Boston Consulting Group says mobile banking will be a $40-50 billion opportunity in India in 2020. "The use of m-wallets in India was driven by cashbacks but now it has become a habit. Customer habits change over a period. Cashback is one way of influencing customer behaviour in the short term. This major shift has been deemed possible due to demonetisation," says Vodafone's Kataria.
In late 2016, Airtel started the first payments bank, 15 months after the RBI gave in-principle licences. Payments banks are somewhere between a full-fledged bank and a mobile money provider in the sense that they cannot lend and have strict limitations on investing deposits. The introduction of payments banks allows non-banks and banks alike to offer a comprehensive suite of savings and payments services.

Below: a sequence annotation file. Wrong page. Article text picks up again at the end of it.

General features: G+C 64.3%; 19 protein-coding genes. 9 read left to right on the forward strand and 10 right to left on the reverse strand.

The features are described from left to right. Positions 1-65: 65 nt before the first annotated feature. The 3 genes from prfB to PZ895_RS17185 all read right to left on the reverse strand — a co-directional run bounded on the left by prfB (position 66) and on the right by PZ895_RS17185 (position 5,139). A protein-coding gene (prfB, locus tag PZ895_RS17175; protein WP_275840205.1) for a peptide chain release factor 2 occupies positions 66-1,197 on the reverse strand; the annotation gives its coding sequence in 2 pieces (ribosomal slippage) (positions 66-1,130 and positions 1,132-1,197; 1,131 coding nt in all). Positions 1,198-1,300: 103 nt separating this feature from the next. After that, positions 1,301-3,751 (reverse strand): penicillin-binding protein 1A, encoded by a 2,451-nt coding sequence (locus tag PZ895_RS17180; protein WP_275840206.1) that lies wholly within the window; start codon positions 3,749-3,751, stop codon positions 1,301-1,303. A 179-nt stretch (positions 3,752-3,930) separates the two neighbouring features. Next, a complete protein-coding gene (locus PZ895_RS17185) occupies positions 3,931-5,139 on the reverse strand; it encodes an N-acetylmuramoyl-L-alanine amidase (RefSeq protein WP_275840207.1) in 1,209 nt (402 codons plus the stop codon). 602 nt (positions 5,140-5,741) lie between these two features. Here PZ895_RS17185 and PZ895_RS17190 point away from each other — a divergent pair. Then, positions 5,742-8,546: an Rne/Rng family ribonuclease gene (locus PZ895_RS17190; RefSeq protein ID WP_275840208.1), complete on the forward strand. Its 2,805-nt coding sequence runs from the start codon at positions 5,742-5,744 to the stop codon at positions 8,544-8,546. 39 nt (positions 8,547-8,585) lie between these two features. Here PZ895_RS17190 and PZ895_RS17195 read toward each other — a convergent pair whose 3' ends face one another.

Initially, it seemed like Airtel is taking its game to the next level, but the response to its services has been subdued so far due to high transaction costs - cash withdrawal charges vary from 0.65 per cent to 9 per cent, making it an unattractive alternative to traditional banking, where withdrawal charges are nil. For instance, withdrawing Rs 6,000 from a payments bank costs Rs 39. "The idea of payments bank is to tap the vast number of unbanked people but disparity in transaction costs in comparison to conventional banks is huge," says an analyst.
Some experts say it's a marathon that has just started and telcos still haven't lost out yet. "We are seeing the tip of the iceberg. Digital wallets have not penetrated enough in India," says EY's Singhal, adding that telecom operators have wider distribution and strong customer relationships. "I would rather trust my money with telecom operators such as Vodafone and Airtel," he says.
Large-scale adoption of M-Pesa and Airtel Money in India is still a distant reality, but as market matures and telecom companies develop products suited for the market and add use cases, they could repeat the Africa story here too.